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Peer mentoring_PRAXIS Full Project Report Template - Danielle Pullen.docx (102.32 kB)

Peer to peer mentoring network for younger learners on Level 1 modules in the School of Languages and Applied Linguistics – impact and challenges

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posted on 2024-06-28, 09:55 authored by Danielle Pullen, Sylvia Warnecke, Lilian Winkvist-Woods

This project investigated the potential impact of student peer-to-peer mentoring on retention and success, in particular for students commencing their studies in the Open University’s (OU) School of Languages and Applied Linguistics (LAL). It was part of a wider initiative across LAL advocating student community building, strengthening a sense of belonging and establishing a robust support network among the School’s student population. In particular, the project addressed one of the priorities of the Office for Students’ Access and Participation Plan for underrepresented groups in HE, namely to ‘ensure access leads to participation on high quality courses and secures good graduate outcomes’ (OfS, 2022).

In addition, the project aligns with the OU’s student success priorities: ‘delivering a high quality and flexible student experience with high levels of student satisfaction; and supporting students to achieve positive career and personal development outcomes’ (OU, 2020, p. 10). These strategic priorities have encouraged the establishment of a wider movement towards enabling student peer support at the OU as exemplified in scholarship reports by Robson and Hutton (2019), Kubiak and Snowden (2020) or Di Malta and Moller (2021) to name the most recent examples.

The peer-to-peer mentoring was piloted across two School of LAL Level 1 modules, L101 Introducing English Language Studies, and L161 Exploring Languages and Cultures. It focused on younger learners, a group who are increasingly choosing the OU for their Higher Education (HE) study. We investigated how this cohort of students felt about embarking on HE study in the OU’s distance-learning environment, how they succeeded in ‘finding their feet’ during their first year of being an OU student, what challenges they faced and how they overcame these, and in what way the support of a peer mentor aided their progress. At the same time, we investigated what motivates students to become peer mentors, what skills they bring to the role and what mentors see as benefits of supporting others during their study.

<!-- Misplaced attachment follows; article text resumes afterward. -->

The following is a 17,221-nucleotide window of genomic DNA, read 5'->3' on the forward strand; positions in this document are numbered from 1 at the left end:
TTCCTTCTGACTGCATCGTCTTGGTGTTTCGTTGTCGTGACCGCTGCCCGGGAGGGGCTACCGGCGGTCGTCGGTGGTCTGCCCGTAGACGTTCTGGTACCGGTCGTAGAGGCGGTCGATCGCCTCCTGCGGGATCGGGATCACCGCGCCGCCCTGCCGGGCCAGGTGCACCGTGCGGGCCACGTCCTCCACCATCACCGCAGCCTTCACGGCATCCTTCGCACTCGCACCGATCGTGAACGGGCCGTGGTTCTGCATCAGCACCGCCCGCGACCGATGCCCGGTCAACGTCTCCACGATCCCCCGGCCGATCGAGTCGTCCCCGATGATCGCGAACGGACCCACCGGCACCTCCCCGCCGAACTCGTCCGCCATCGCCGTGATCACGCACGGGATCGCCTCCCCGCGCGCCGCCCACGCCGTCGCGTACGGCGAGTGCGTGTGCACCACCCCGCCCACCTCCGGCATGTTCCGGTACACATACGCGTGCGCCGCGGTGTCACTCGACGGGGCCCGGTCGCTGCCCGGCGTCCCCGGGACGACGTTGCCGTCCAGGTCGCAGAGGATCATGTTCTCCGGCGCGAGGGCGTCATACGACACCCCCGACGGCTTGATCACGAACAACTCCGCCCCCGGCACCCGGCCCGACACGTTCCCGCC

Initial insights from the pilot project underline that younger students do benefit from a mentor who provides pastoral support during their first year of study and who has gone through similar experiences in the past. The analysis and findings from our pilot project informed the rolling out of our peer-to-peer mentoring across all the School of LAL Level 1 modules from the start of the 2022J presentation onwards, keeping a focus on young students but expanding it to those students who have been highlighted in the University’s Access and Participation Plan (APP) as belonging to under-represented groups in the OU.

The project explored how students who have a peer mentor engage with and benefit from the mentoring process. Moreover, we learned more about the support needs that are met by the peer mentoring programme and those that we still need to address in order to provide more rounded and targeted support for our new OU students. At the same time, we established the benefits for peer mentors, their motivation and support needs.

Overall, the pilot project highlighted that mentees have found the relationship with a mentor to be highly positive and a useful support mechanism in the early stages of their OU studies. Mentors have benefitted from the relationship too, acquiring new skills which improve their confidence as well as employability skills and have made them more reflective practitioners.

Another important aspect of the pilot project was to investigate how all aspects of such a mentoring programme could be set up, how the relevant training can be delivered to mentors and how mentors and mentees can be matched effectively. This report will highlight the issues we came across in the pilot phase in recruiting sufficient numbers of mentor and mentee volunteers and the lessons the project team have learned from this experience.


Funding

Praxis

History

Sensitivity

  • Public document

Authorship group

  • Academic - Central
  • Associate Lecturers

Institutional priority category

  • Achieving Study Goals
  • Students Learning Experiences

Themes

  • Awarding Gaps
  • Completion of a Qualification
  • Retention
  • Student Academic Experience
  • Student Satisfaction
  • Student Experience
  • Equality, Diversity and Inclusion
  • Peer Support/Mentoring

Subject discipline

  • Languages and Applied Linguistics

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